Author Topic: Flint/Flour/Ornamental Corn for Central Ohio River Valley  (Read 5344 times)


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Re: Flint/Flour/Ornamental Corn for Central Ohio River Valley
« Reply #75 on: 2019-11-23, 02:50:52 AM »
I finally got around to shelling off my corn seed for next year. I messed up and lost my pictures but I'm pretty pleased with my crop. It isn't huge but I have plenty of the desired F1s to continue  next year. As usual because of danger of critters I harvested earlier than I would ideally like. Seeds are all viable but I think for maximum yield and seed longevity it's really better if it can dry completely on the stalk.

Actually though I think what I ended up with is a good selection criteria. Since I'm after fast maturity and dry down I picked out those ears that had more fully sized kernels over those that didn't. More variation there than one might expect within each variety.

Cascade Ruby Gold was most mature and it was fastest to bloom, almost missing the opportunity for pollination from the others. Even though I planted it a week or so later. I ended up with just five ears of it, pollinated by the Zapalote Chico. Got nice selection of pericarp color in them which is a goal. Endosperm color is varied, I didn't expect that but I'm fine with it.

I have three very nice ears of the chinmark flint also pollinated by ZC. They all came out chinmark and with mostly white endosperm. A few kernels have some aleurone color. I'll just have to select that out in coming seasons a I very much like this corn. It came out very flinty despite the floury pollen parent. I love the purple stalks and deep purple cobs. Mated with the purple husks and stalks of ZC this trait should carry well into future generations. Two ears are 8 row and I like that.

Bronze Beauty stood out beautifully and I selected six ears of it. They also were pollinated by the ZC and also came out more flinty. Each of the six is a different pericarp color. Plants had nice strong stalks and excellent tip cover. Secondary ears formed well in crowded and drought conditions. Two of these ears are also 8 row.

There is a lot of variation in the Oxbow Farm yellow flint, and I picked nine ears of it again pollinated by the ZC.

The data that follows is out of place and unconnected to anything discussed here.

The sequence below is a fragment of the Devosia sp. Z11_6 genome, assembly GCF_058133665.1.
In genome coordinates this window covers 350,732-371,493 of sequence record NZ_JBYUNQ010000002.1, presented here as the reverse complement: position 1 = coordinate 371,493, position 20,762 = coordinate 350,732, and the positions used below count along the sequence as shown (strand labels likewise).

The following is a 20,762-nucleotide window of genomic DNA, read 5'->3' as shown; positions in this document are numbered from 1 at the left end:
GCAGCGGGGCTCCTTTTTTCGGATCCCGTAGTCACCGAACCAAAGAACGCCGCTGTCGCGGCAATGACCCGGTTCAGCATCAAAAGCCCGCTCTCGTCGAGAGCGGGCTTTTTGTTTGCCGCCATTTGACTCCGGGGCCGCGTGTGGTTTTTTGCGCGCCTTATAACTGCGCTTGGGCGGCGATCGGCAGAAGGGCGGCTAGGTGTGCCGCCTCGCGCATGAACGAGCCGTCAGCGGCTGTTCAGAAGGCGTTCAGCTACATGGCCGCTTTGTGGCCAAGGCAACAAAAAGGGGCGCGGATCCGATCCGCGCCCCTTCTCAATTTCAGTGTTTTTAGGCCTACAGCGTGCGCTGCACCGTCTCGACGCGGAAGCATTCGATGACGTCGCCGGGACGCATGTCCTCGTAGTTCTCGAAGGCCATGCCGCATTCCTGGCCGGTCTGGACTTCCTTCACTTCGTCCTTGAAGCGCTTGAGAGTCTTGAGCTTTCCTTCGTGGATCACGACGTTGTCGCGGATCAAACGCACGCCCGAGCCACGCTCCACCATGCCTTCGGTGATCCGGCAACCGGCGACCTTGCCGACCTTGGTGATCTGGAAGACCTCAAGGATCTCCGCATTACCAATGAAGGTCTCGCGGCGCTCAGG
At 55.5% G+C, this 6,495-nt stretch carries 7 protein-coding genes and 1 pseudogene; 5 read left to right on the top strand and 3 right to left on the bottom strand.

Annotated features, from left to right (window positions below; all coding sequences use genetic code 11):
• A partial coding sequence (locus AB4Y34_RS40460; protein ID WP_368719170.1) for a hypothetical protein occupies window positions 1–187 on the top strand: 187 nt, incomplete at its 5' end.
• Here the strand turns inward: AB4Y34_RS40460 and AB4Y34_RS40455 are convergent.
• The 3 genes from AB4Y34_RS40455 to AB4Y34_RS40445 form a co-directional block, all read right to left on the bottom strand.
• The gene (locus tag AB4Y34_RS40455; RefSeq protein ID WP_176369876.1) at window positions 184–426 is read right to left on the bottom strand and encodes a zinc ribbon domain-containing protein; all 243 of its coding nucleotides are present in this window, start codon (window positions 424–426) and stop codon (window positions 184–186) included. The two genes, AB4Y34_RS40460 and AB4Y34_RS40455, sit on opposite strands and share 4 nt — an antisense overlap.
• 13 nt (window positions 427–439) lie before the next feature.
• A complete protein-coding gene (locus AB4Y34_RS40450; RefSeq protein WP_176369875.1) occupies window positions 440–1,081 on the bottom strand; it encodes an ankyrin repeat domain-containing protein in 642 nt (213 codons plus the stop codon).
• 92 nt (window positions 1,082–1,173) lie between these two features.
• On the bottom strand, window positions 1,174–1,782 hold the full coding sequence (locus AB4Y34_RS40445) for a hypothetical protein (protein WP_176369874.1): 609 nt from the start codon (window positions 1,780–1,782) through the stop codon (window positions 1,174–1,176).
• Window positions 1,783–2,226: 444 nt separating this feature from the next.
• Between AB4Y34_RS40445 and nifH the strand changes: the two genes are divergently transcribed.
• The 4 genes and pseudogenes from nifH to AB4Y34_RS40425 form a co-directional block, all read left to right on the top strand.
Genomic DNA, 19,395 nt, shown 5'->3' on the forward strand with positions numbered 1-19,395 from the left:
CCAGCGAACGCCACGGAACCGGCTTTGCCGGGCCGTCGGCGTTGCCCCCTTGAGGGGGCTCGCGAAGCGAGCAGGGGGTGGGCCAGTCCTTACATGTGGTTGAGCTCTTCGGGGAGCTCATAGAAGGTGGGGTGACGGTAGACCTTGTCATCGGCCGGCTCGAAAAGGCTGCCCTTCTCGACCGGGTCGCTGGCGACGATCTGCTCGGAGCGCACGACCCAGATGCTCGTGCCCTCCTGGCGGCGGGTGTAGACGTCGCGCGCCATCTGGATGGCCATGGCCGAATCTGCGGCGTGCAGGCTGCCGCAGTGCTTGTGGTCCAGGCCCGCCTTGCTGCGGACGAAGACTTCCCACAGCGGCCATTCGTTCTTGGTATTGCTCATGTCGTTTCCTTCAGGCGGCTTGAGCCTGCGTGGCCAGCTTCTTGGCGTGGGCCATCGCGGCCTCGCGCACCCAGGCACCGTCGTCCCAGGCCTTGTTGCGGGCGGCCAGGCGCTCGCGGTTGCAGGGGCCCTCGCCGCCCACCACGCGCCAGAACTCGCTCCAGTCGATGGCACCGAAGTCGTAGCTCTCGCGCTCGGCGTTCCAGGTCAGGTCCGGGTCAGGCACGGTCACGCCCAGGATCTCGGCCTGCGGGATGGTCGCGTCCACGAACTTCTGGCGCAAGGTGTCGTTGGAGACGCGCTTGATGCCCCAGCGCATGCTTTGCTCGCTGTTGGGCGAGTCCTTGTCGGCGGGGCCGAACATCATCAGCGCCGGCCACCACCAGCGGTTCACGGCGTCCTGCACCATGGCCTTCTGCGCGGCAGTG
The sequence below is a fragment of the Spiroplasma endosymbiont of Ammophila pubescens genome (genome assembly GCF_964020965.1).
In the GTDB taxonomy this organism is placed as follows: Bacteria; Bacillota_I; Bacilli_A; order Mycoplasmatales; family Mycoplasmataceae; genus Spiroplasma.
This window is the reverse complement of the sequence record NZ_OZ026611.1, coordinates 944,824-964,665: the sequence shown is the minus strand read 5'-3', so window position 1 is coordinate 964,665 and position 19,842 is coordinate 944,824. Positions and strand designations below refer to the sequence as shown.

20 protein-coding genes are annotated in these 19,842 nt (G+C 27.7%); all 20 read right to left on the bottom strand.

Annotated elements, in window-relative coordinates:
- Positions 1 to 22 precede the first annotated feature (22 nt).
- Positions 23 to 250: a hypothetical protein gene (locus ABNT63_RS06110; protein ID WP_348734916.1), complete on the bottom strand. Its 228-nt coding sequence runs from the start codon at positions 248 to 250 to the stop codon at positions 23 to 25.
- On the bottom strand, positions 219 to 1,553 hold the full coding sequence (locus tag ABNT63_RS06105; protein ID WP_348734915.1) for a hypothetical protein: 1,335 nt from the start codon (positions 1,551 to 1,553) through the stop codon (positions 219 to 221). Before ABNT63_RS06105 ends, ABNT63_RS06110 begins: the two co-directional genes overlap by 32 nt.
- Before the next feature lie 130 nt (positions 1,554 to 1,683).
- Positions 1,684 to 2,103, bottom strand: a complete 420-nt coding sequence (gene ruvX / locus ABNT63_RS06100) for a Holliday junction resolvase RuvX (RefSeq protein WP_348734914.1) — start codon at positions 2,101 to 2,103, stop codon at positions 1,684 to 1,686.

On the crossed ZC itself I chose just five ears. It had way more variation in maturity than expected but I think these five are fine for the project since they were the five most mature. These were detasseled and crossed to all the flints. ZC pollen for the other crosses came from a different isolated patch so genetics of about 100 other ZC plants are in the mix.

So all of those ears are F1 crosses of the flints and the ZC. Varied pericarp color is well represented. More or less flinty endopserm is present so I can just pick out flinty kernels to plant and keep that up for a few seasons. Strong stalks, multiple ears per and 8 to 12 rows is well represented.

I think next year I can drop the hassle of detasseling and hand pollinating and just let it do what what it wants. It's mixed up enough that I can be pretty selective for awhile, picking just a few ears per season to concentrate the traits.

I want to make sure to keep the maternal line of the ZC in case there is anything cytoplasmic about the maysin production until the worms show me what to cull and keep regarding that.

I have option now too, to go either with white or yellow endosperm, or maybe pursue two different lines. Keep a white endosperm variety just cause I like the look of it better and a high carotene line too.

And the weather freaked me out this year. I don't what to grow several distinctly different types of corn but hate to just discard the massive collection of sweet and flour types I collected last few years. Maybe grow a selection of it in another patch along with some of the flint just to preserve it for now? Will have to think on that some.
« Last Edit: 2019-11-23, 02:56:02 AM by reed »